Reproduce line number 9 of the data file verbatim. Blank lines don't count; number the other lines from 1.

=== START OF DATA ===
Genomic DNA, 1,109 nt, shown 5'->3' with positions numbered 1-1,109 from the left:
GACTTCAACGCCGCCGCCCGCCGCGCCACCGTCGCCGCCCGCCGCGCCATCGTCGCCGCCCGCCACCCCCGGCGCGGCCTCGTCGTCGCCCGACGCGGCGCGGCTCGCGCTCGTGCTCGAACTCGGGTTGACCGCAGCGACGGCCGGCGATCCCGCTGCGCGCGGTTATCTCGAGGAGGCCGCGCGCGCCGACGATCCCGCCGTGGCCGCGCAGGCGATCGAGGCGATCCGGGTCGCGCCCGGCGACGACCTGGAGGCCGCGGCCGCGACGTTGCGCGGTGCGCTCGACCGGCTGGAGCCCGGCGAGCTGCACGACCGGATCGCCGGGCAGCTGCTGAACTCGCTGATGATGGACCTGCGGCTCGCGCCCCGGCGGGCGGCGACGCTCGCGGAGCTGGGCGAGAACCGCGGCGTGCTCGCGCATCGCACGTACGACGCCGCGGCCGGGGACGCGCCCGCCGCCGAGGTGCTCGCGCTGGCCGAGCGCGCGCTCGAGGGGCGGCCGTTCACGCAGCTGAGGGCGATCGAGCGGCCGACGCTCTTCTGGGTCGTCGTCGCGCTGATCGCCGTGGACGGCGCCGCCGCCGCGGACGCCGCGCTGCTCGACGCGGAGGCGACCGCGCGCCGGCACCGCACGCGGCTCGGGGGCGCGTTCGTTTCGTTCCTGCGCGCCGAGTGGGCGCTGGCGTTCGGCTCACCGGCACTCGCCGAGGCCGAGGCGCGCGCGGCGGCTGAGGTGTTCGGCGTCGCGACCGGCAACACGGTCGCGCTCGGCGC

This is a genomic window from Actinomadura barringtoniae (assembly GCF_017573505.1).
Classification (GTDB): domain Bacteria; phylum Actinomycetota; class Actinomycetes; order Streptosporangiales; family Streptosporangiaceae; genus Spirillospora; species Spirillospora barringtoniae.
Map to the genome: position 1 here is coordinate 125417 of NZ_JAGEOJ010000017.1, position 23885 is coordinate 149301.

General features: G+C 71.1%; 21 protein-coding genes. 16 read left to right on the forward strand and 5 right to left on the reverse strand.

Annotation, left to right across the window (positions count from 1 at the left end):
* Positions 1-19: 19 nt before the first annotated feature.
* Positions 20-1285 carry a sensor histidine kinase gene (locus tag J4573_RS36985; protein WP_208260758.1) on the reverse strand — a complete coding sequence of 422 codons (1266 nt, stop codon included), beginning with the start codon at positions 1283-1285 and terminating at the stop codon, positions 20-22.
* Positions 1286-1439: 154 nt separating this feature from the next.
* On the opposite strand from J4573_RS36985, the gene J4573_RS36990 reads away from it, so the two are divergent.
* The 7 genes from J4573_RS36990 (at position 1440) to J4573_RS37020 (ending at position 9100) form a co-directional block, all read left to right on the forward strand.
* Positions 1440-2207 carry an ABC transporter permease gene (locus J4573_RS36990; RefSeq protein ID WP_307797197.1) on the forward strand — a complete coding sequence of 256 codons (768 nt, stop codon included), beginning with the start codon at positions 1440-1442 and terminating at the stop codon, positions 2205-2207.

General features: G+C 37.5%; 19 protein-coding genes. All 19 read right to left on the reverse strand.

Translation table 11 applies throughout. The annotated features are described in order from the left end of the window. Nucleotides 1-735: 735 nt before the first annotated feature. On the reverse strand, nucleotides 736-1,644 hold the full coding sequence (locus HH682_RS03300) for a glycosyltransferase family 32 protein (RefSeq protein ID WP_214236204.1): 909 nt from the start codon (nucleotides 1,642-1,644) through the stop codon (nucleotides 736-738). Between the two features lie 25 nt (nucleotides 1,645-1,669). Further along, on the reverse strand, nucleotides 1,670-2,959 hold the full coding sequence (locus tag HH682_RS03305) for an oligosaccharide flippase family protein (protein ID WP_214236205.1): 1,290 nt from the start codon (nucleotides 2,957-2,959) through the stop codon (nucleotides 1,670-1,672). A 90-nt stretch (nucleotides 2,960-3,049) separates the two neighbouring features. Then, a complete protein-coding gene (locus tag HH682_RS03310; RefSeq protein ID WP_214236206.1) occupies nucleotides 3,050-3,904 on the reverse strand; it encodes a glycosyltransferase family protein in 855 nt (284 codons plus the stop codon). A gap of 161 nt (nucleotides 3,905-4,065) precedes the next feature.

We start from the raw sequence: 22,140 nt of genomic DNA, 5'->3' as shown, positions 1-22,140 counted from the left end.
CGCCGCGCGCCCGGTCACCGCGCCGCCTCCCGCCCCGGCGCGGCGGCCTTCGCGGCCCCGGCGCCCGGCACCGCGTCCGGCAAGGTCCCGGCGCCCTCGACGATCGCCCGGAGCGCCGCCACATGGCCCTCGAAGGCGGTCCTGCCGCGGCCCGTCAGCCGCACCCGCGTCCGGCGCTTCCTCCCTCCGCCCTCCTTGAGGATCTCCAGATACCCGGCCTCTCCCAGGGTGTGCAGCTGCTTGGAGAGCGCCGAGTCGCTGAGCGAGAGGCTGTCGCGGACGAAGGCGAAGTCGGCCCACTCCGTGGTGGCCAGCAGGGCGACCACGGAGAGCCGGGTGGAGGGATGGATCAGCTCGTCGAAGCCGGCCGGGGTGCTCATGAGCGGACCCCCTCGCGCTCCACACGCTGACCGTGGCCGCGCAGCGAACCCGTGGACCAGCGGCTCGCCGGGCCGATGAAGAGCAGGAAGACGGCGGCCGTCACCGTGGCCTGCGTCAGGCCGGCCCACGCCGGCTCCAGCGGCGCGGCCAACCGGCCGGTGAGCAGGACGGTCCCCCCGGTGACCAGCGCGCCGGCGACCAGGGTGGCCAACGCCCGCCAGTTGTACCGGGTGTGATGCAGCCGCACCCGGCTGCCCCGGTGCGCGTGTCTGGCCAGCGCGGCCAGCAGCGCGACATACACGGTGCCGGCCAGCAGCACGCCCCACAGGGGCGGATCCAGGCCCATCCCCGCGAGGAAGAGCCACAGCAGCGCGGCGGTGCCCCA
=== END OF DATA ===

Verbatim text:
* Positions 20-1285 carry a sensor histidine kinase gene (locus tag J4573_RS36985; protein WP_208260758.1) on the reverse strand — a complete coding sequence of 422 codons (1266 nt, stop codon included), beginning with the start codon at positions 1283-1285 and terminating at the stop codon, positions 20-22.